Monday, October 18, 2021

Musty TV's Maniacal Movie Countdown - Day 18: Daniel Isn't Real (2019)

Daniel Isn't Real is the second film in this countdown to include an imaginary childhood friend who turns out to be a malevolent monster (the first one was Malignant). I'd say of the two, Malignant is definitely more "fun," just because it ends up being pretty nuts. Daniel Isn't Real takes a little more serious route, as its hero Luke (Miles Robbins) has to figure out if Daniel is in fact, not real, and merely a result of his inherited mental illness.

Daniel is played by Patrick Schwarzenegger (three guesses whose son he is!) and he's pretty good as the nightmare friend, an alpha male fashion victim who would either be best friends with Patrick Bateman, or murder him the moment they met. I also appreciated seeing Mary Stuart Masterson pop up as Luke's schizophrenic mother.

But ultimately this isn't a film that really stuck with me, and despite only watching it about a week ago, I still had to read a synopsis to remind myself exactly what happens in it. There are some good visuals, and performances, but as far as imaginary friend horror goes, I'll take Malignant.

Daniel Isn't Real is available to stream on several platforms including Amazon Prime and Shudder.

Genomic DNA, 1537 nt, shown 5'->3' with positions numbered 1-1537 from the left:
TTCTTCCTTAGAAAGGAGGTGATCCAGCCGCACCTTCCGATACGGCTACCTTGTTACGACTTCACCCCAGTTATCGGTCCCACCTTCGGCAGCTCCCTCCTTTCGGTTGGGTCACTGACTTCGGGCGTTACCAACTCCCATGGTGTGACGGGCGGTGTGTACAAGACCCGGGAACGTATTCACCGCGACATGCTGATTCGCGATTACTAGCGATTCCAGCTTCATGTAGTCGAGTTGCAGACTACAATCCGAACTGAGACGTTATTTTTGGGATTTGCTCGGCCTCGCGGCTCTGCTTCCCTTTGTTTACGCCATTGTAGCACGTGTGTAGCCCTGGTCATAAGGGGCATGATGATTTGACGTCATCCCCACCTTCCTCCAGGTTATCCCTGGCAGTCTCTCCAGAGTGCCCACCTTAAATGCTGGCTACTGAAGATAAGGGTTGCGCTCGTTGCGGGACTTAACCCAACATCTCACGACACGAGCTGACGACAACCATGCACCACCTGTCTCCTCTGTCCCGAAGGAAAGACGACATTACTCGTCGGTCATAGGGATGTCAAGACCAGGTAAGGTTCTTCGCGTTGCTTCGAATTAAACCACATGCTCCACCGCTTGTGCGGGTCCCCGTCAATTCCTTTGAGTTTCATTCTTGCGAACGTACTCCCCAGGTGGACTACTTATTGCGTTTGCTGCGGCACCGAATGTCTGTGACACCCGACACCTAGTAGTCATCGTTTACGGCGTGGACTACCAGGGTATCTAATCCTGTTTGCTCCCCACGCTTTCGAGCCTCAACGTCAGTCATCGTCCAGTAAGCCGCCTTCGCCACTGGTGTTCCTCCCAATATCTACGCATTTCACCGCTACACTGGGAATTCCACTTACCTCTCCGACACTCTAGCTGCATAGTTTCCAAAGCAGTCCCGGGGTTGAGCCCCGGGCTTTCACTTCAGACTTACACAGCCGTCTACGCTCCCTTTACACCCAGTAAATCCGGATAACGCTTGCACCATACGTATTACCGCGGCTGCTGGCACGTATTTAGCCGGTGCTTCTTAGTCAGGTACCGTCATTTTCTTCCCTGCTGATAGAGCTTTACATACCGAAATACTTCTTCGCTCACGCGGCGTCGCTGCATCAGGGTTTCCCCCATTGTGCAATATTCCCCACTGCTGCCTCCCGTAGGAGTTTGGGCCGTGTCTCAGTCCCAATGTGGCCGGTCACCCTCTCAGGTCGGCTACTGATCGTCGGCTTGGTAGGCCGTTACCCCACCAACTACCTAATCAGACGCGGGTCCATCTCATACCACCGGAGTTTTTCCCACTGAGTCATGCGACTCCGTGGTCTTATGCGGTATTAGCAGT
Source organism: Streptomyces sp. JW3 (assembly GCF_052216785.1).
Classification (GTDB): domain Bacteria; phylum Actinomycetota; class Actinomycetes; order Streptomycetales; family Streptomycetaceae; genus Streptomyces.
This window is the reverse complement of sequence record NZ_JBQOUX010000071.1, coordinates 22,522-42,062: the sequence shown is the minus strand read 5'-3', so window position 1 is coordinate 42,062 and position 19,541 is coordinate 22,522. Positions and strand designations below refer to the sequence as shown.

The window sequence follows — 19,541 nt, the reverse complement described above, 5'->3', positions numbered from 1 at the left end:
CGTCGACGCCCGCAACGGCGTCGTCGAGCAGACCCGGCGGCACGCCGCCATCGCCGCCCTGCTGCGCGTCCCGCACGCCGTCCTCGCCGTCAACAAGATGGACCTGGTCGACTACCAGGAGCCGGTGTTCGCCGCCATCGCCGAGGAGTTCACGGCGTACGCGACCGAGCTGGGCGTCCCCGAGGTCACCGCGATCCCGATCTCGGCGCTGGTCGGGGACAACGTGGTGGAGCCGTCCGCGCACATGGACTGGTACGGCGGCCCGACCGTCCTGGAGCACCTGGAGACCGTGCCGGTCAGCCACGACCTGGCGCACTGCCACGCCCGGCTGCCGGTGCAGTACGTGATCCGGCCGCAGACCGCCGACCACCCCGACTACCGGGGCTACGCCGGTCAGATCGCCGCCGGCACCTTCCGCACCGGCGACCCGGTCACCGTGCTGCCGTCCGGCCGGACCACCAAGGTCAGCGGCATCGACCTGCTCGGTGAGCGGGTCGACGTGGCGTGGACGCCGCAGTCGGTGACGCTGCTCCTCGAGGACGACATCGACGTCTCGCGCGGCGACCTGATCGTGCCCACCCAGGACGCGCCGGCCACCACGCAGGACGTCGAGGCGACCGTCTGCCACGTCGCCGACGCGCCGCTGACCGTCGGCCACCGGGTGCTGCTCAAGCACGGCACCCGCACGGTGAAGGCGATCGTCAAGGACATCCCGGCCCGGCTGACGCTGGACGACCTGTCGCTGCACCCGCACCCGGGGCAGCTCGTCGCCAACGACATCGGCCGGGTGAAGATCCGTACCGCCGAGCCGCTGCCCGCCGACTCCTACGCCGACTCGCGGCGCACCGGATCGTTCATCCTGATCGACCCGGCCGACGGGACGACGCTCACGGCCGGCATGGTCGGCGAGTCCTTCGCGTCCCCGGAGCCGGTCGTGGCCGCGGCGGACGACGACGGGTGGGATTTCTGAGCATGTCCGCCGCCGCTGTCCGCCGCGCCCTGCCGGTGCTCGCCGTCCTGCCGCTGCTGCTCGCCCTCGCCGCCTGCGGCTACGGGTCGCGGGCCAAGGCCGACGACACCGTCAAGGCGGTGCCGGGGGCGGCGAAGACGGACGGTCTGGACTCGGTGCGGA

Sunday, October 17, 2021

Musty TV's Maniacal Movie Countdown - Day 17: The House That Dripped Blood (1970)

I had always assumed The House That Dripped Blood was a Hammer production, being that it's a British horror movie, and Christopher Lee and Peter Cushing are both featured players. How dare I! But no, it's in fact an Amicus Production, another British studio that made a series of "portmanteau" horror films, a fancier term for horror anthologies.

Robert Bloch wrote the script, based on several of his own short stories. The story that wraps the film concerns a missing actor, and the cursed house he was last seen in. And of course, many terrible things happened in that house (although, dripping blood was not one of them), and those terrible things make up the film's four central stories.

The best story is the third, starring Christopher Lee as a cruel father who hires a private tutor for his young daughter, whom he is convinced would be a danger were he to send her to a real school. My least favorite was the second one, starring Peter Cushing as a retiree who visits a creepy wax museum. 

It's the rare anthology film where all the stories are winners (can you even think of one?), so three out of four ain't so bad!

The House Dripped Blood is available to rent from Amazon Prime. I watched it free via Kanopy.

Saturday, October 16, 2021

Musty TV's Maniacal Movie Countdown - Day 16: The Broken (2008)

I have no idea how The Broken ended up on my radar, but I do know at some point a long time ago I added it to my Netflix DVD queue and then forgot about it. When I was picking films for this countdown, one of my methods was culling that insanely long Netflix queue (I think it was over 200 long!) deleting movies that are now available to watch online, and adding some of those that were horror films to this countdown. (I've got that DVD queue down to a more manageable 56 now.)